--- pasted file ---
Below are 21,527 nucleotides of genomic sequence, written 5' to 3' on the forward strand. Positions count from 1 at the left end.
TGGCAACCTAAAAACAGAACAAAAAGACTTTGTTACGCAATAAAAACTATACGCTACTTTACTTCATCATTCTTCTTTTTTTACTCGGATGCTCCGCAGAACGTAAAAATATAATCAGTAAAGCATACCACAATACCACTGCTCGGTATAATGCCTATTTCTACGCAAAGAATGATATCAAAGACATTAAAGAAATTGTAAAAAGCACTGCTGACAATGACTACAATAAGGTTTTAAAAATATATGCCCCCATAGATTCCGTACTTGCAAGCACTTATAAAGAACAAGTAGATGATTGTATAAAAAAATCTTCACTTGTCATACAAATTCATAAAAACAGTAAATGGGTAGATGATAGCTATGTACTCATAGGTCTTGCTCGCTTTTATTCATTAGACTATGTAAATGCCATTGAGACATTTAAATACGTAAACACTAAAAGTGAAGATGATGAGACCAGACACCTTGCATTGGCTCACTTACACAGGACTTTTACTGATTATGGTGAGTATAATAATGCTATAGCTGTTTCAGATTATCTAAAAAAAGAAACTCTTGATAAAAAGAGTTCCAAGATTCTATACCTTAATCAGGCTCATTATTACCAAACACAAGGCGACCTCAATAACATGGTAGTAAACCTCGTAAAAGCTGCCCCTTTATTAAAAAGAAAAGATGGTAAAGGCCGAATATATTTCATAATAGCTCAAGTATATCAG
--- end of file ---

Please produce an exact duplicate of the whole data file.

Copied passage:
Below are 21,527 nucleotides of genomic sequence, written 5' to 3' on the forward strand. Positions count from 1 at the left end.
TGGCAACCTAAAAACAGAACAAAAAGACTTTGTTACGCAATAAAAACTATACGCTACTTTACTTCATCATTCTTCTTTTTTTACTCGGATGCTCCGCAGAACGTAAAAATATAATCAGTAAAGCATACCACAATACCACTGCTCGGTATAATGCCTATTTCTACGCAAAGAATGATATCAAAGACATTAAAGAAATTGTAAAAAGCACTGCTGACAATGACTACAATAAGGTTTTAAAAATATATGCCCCCATAGATTCCGTACTTGCAAGCACTTATAAAGAACAAGTAGATGATTGTATAAAAAAATCTTCACTTGTCATACAAATTCATAAAAACAGTAAATGGGTAGATGATAGCTATGTACTCATAGGTCTTGCTCGCTTTTATTCATTAGACTATGTAAATGCCATTGAGACATTTAAATACGTAAACACTAAAAGTGAAGATGATGAGACCAGACACCTTGCATTGGCTCACTTACACAGGACTTTTACTGATTATGGTGAGTATAATAATGCTATAGCTGTTTCAGATTATCTAAAAAAAGAAACTCTTGATAAAAAGAGTTCCAAGATTCTATACCTTAATCAGGCTCATTATTACCAAACACAAGGCGACCTCAATAACATGGTAGTAAACCTCGTAAAAGCTGCCCCTTTATTAAAAAGAAAAGATGGTAAAGGCCGAATATATTTCATAATAGCTCAAGTATATCAG